In vitro studies in hypothalamic-pituitary explants in the rat have suggested cholinergic mediation of arginine vasopressin (AVP) osmoregulation. In this study we attempted to demonstrate, in humans, cholinergic mediation of AVP osmoregulation. Specifically, we tested the hypothesis that the plasma AVP response to an osmolar stimulus would be attenuated by pharmacologic blockade of central nervous system muscarinic or nicotinic receptors in humans. We also evaluated the effects of cholinergic blockade on the norepinephrine (NE) response to an osmolar stimulus. Young normal males underwent hypertonic saline infusion following administration of the centrally active muscarinic antagonist scopolamine or the centrally active nicotinic antagonist mecamylamine. Neither mecamylamine nor scopolamine affected the AVP response to hypertonic saline infusion. Mecamylamine reduced NE concentrations in a dose-dependent manner, but did not affect the slope of the NE increase during hypertonic saline infusion. In a second experiment, we evaluated the effects of scopolamine and mecamylamine on the AVP and NE responses to physostigmine, a cholinesterase inhibitor which stimulates AVP release into plasma through a non-osmolar central nervous system cholinergic mechanism. Scopolamine eliminated the AVP response to physostigmine. Mecamylamine reduced NE concentrations both before and after scopolamine administration but did not affect the slope of the AVP response. These results fail to support cholinergic regulation of the AVP response to osmolar stimulation in humans.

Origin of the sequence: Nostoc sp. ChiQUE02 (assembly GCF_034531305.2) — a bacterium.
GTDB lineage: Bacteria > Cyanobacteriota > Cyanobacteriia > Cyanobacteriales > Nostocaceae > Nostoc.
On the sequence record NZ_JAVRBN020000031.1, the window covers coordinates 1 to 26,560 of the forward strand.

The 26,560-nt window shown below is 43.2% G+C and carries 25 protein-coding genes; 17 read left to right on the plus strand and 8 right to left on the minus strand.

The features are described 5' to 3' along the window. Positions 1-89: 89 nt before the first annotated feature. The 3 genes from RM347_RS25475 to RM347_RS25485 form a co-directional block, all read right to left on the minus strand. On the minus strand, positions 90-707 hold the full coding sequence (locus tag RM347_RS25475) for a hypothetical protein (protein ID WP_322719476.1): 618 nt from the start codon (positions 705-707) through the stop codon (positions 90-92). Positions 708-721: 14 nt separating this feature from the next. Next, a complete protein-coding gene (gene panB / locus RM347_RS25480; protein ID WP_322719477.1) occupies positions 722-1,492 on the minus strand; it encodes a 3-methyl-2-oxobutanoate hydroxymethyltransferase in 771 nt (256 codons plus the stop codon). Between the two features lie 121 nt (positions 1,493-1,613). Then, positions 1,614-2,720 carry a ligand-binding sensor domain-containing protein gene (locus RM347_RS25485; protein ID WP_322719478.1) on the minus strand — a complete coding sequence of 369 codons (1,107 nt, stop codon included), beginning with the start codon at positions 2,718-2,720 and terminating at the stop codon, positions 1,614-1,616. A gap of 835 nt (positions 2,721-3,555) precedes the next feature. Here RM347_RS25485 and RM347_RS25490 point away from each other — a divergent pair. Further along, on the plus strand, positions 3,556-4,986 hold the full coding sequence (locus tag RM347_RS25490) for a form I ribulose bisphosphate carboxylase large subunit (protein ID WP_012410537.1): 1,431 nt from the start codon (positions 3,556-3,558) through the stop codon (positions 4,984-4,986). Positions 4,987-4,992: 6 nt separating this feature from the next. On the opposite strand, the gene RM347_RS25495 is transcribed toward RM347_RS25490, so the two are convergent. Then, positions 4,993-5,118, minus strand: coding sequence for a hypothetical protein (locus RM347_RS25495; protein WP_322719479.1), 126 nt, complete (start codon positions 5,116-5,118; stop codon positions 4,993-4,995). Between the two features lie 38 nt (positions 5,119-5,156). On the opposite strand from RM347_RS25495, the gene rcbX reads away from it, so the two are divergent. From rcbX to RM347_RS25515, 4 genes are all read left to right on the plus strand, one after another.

ASJC Scopus subject areas
- Endocrinology, Diabetes and Metabolism
- Endocrine and Autonomic Systems
- Psychiatry and Mental health
- Biological Psychiatry